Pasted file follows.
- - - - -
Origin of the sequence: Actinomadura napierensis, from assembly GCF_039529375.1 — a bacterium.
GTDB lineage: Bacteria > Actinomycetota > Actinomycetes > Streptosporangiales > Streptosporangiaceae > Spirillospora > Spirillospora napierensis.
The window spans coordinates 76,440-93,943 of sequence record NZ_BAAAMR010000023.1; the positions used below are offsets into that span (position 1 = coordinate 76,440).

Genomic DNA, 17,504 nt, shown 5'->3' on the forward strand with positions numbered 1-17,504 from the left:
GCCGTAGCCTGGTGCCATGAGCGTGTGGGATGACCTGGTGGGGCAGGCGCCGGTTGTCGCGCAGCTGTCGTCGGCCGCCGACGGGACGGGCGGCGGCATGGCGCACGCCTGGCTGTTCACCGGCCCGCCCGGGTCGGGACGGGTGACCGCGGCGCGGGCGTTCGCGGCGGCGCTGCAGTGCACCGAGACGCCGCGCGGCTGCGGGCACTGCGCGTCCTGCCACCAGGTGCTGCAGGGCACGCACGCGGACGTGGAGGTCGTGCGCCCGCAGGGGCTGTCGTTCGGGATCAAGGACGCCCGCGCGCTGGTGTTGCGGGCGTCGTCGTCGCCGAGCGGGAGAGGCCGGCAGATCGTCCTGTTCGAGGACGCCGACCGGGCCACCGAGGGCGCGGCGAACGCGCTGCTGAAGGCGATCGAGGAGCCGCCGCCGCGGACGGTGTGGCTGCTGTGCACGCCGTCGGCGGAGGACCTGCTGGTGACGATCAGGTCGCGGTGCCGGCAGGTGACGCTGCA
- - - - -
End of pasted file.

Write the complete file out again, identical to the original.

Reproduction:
Origin of the sequence: Actinomadura napierensis, from assembly GCF_039529375.1 — a bacterium.
GTDB lineage: Bacteria > Actinomycetota > Actinomycetes > Streptosporangiales > Streptosporangiaceae > Spirillospora > Spirillospora napierensis.
The window spans coordinates 76,440-93,943 of sequence record NZ_BAAAMR010000023.1; the positions used below are offsets into that span (position 1 = coordinate 76,440).

Genomic DNA, 17,504 nt, shown 5'->3' on the forward strand with positions numbered 1-17,504 from the left:
GCCGTAGCCTGGTGCCATGAGCGTGTGGGATGACCTGGTGGGGCAGGCGCCGGTTGTCGCGCAGCTGTCGTCGGCCGCCGACGGGACGGGCGGCGGCATGGCGCACGCCTGGCTGTTCACCGGCCCGCCCGGGTCGGGACGGGTGACCGCGGCGCGGGCGTTCGCGGCGGCGCTGCAGTGCACCGAGACGCCGCGCGGCTGCGGGCACTGCGCGTCCTGCCACCAGGTGCTGCAGGGCACGCACGCGGACGTGGAGGTCGTGCGCCCGCAGGGGCTGTCGTTCGGGATCAAGGACGCCCGCGCGCTGGTGTTGCGGGCGTCGTCGTCGCCGAGCGGGAGAGGCCGGCAGATCGTCCTGTTCGAGGACGCCGACCGGGCCACCGAGGGCGCGGCGAACGCGCTGCTGAAGGCGATCGAGGAGCCGCCGCCGCGGACGGTGTGGCTGCTGTGCACGCCGTCGGCGGAGGACCTGCTGGTGACGATCAGGTCGCGGTGCCGGCAGGTGACGCTGCA